Toronto Metropolitan University
Yazdi_Alireza_Rahimnejad.pdf (2.44 MB)

Gallium containing zinc borate bioactive glasses for bone graft applications

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posted on 2021-05-22, 08:34 authored by Alireza Rahimnejad Yazdi
Zinc borate glasses with increasing gallium (Ga) content (0, 2.5, 5, 10, and 15 wt.% Ga) were synthesized with Ga replacing boron. X-ray diffraction (XRD) verified their amorphous state. Thermal analysis recorded a steady decline in both glass transition and crystallization temperatures with the addition of Ga. 11B magic angle spinning nuclear magnetic resonance spectroscopy showed incremental addition of Ga reduced the BO4/BO3 ratio. Next, Bioactivity and antibacterial properties were investigated. Ion release profiles showed that increased Ga content in the glass resulted in increased Ga ion release, but decreased the release of other ions. The formation of amorphous Ca-P on the surface of all the glasses after 24 hours of incubation in simulated body fluid was confirmed by scanning electron microscopy-energy dispersive spectroscopy, XRD and Fourier transform infrared spectroscopy analyses. Antibacterial evaluation of the glasses demonstrated that the addition of Ga increased the antibacterial potency of the glasses against P. aeruginosa (Gram-negative bacteria) while decreasing it against S. epidermidis (Gram-positive bacteria). Finally, the effect of glass composition on the viability and proliferation of preosteoblast and osteosarcoma cancer cells was investigated. Methyl Thiazolyl Tetrazolium (MTT) cell viability assays using glass degradation extracts revealed that the extracts from glasses with 0, 2.5 and 5 wt.% Ga did not lower the viability of preosteoblasts; however, extracts from glasses with 0 and 2.5 % Ga increased the viability of cancer cells. Therefore, glass with 5 wt.% Ga (G3) was selected for further analyses. The viability of preosteoblasts and osteosarcoma cells in contact with the G3 glass powders were also investigated using MTT assays. G3 powders could enhance the viability of preosteoblasts while decreasing the viability of osteosarcoma cells. According to Live/Dead assays, suppression of proliferation appeared to be the mechanism causing the reductions in the viability of osteosarcoma cells exposed to G3 powders. In conclusion, the performed in vitro characterizations confirmed the bioactivity and antibacterial activity of all glasses. However, G3 was selected as the most suitable composition for osteosarcoma-related graft operations as it could improve the viability of preosteoblasts without increasing the viability of cancer cells.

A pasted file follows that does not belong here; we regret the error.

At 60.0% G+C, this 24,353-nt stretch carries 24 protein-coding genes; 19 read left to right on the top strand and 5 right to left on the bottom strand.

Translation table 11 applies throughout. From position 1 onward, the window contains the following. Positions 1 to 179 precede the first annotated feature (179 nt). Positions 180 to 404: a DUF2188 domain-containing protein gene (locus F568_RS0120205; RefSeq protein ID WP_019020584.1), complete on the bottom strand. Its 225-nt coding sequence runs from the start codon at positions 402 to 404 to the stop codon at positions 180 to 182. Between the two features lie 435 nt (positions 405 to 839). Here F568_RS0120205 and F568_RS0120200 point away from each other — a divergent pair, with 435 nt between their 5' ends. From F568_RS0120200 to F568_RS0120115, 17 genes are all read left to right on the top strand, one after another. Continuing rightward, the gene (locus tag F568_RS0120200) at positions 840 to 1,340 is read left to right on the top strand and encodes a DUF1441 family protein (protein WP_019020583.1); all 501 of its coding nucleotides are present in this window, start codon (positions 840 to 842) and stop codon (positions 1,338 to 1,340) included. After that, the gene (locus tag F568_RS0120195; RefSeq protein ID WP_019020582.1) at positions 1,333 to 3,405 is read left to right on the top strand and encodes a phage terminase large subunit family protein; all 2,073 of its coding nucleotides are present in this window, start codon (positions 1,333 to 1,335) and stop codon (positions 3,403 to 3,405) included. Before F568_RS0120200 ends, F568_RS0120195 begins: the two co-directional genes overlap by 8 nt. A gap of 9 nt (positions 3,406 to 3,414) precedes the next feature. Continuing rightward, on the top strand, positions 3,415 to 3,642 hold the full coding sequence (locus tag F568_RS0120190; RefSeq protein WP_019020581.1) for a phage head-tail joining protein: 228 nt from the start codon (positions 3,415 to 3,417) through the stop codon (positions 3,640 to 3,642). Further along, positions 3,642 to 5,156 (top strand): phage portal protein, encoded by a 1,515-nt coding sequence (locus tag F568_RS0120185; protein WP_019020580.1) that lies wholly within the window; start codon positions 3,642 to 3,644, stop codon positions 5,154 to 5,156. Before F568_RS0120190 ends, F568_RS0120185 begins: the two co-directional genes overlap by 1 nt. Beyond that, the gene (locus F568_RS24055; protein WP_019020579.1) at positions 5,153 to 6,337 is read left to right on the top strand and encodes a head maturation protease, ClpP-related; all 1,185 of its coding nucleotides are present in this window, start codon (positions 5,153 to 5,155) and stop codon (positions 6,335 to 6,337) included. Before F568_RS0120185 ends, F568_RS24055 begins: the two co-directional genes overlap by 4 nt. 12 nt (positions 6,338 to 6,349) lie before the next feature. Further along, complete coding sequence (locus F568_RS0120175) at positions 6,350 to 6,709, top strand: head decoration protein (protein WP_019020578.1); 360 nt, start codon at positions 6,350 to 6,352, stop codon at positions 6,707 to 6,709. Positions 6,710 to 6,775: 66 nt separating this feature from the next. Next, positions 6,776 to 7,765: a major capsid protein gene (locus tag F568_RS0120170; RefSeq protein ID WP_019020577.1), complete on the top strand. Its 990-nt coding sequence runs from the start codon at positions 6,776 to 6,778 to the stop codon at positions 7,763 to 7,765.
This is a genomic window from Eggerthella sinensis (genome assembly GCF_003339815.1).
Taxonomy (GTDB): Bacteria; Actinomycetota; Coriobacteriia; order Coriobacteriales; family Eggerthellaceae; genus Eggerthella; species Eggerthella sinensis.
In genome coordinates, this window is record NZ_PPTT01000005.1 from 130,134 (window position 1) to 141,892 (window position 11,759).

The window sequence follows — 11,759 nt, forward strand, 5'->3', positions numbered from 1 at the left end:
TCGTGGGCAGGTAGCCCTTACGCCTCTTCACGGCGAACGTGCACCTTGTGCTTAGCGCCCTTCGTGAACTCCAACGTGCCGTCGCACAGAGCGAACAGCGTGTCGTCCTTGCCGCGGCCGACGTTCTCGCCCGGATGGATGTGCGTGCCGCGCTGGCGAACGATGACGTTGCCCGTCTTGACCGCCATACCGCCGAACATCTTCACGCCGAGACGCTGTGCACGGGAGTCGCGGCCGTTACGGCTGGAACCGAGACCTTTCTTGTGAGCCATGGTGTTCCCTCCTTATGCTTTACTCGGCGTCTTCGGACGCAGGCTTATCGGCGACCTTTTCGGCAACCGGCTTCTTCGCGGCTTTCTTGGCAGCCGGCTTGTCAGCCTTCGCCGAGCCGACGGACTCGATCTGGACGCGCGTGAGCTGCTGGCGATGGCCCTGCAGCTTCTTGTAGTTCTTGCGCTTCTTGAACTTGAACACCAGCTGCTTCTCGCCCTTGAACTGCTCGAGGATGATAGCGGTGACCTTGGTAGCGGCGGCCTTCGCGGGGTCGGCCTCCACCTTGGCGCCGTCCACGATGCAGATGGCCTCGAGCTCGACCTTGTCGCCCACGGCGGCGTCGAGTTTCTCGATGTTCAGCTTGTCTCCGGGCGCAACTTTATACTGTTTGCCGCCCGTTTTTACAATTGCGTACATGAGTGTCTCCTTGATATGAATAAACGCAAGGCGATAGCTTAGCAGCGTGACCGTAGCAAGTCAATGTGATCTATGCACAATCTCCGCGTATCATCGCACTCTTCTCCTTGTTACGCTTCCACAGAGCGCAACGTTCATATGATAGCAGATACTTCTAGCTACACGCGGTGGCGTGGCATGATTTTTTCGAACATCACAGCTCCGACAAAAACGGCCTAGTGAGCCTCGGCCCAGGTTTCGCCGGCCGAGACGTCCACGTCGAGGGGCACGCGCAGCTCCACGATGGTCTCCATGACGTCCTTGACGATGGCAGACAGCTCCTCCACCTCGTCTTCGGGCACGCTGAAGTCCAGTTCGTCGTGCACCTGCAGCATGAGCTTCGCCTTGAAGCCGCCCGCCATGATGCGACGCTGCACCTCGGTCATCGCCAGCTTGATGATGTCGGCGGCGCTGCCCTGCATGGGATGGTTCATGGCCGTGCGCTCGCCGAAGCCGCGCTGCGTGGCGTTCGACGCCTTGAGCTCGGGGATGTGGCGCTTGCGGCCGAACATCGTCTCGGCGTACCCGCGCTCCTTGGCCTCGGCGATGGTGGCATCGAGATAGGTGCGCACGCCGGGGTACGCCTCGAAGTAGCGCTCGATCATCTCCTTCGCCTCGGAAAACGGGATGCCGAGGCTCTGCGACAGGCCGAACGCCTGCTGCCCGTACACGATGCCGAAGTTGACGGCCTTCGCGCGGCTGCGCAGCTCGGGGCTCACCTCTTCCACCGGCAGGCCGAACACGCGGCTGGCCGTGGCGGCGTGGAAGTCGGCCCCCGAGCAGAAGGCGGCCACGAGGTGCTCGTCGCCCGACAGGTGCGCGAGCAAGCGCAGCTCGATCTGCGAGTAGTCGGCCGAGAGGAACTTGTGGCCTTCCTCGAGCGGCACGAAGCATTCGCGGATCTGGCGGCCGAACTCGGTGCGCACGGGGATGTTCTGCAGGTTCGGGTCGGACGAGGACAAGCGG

• Doctor of Philosophy


  • Mechanical and Industrial Engineering

Granting Institution

Ryerson University

LAC Thesis Type

  • Dissertation



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